I'm hoping someone on here has some good information that I can use to provide to my Home Owner's Association and Landscape company that the community uses on Roundup and some other chemical.
I noticed a few weeks ago on our trails and in the common areas that something was being sprayed. I inquired but never saw an answer. Today I saw an announcement in our newsletter about "Controlling those Pesky Weeds". I'll type up what it says. I'd like to create a response. What they don't realize is that they are spraying this stuff and I get hundreds of gallons of runoff and groundwater entering my 1/5 acre lot that is loaded with roundup and any other toxins they use. I was told by a microbiologist that Roundup doesn't break down like they said.
Here is what is written:
"Park West uses chemicals to control the weeds throughout the community. One of the chemicals that is used is a contact weed spray called Roundup which contains and active ingredient of Glyphosate. A blue dye is used to indicate where Roundup is applied & has no residual effect once it dried. Glyphosate does not bioaccumulate in animals and will break down variable quickly. Park West also uses a pre-emergent to control weed seed germination in shrub and groundcover areas called Anderson's Dimension. The active ingredient in this chemical is Dithiopyr. It is applied once or twice a year in random areas where excessive weeds exist. Studies have shown that this product is very low on the toxicity scale and when used under the direction of hte label this product is safe and non-toxic to humans and animals."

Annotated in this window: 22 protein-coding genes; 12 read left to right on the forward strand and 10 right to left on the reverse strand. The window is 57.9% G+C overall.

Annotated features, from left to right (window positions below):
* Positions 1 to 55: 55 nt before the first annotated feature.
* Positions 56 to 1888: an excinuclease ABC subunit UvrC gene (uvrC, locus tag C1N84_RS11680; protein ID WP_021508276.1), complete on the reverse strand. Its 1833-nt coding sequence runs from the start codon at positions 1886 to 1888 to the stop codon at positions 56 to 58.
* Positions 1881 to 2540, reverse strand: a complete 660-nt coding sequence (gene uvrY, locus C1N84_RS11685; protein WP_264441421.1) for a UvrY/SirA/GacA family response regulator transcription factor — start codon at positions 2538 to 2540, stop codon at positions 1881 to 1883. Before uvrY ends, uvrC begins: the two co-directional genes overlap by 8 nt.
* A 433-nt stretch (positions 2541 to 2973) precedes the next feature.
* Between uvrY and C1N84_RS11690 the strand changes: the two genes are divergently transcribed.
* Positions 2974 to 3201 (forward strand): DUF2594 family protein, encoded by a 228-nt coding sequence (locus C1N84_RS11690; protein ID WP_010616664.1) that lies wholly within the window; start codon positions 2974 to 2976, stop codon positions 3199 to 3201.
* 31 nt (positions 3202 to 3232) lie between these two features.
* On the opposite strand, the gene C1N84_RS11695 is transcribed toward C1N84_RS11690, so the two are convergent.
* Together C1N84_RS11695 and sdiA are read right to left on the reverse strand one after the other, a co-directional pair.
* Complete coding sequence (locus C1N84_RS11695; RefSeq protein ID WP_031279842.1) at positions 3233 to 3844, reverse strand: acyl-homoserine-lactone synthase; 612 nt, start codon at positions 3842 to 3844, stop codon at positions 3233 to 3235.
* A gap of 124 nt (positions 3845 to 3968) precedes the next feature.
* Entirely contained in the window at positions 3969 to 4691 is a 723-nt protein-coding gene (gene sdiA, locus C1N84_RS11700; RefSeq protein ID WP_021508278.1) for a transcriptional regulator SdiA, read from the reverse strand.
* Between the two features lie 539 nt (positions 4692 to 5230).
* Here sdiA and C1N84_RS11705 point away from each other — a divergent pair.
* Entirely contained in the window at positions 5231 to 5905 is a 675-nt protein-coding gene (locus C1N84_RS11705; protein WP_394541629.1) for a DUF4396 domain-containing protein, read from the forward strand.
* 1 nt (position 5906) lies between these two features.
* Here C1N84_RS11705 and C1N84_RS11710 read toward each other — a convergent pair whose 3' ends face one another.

Please, anyone with good information can you help me compose a response. I want to get this stuff out of my community. If I have a bit of information from someone knowledgeable I can share it with other friends who don't want the chemicals and stop them from using it.
Also, can you recommend what they can do instead ? Use Vinegar? Something else?
Thanks in advance for you help.
posted 7 years ago
Ok, after reading a few more posts in this forum "organic" I realize that Paul might pull off this post. But if it doesn't belong here can you tell me where to post it to get help. I don't know enough to educate my community and Home Owners Association Board of directors or the Landscape company.
Maybe John Elliot will respond since he is a chemist and seems to know a lot about chemicals breaking down.
I suspect that what they wrote in the newsletter isn't true about it not being harmful.
You are looking for a solution instead of just bashing, so that is a big positive.
I am not opposed to glyphosate, just the current uses. As it was originally used with paintbrush precision, it did its job on that ONE plant and was less than a drop of chemical used. But the current practice of a fast wide spray pattern gives a dead circle so that one weed died but so did all the grass around it so a different pioneering WEED takes over and they have to spray the same spot next year. Vicious cycle.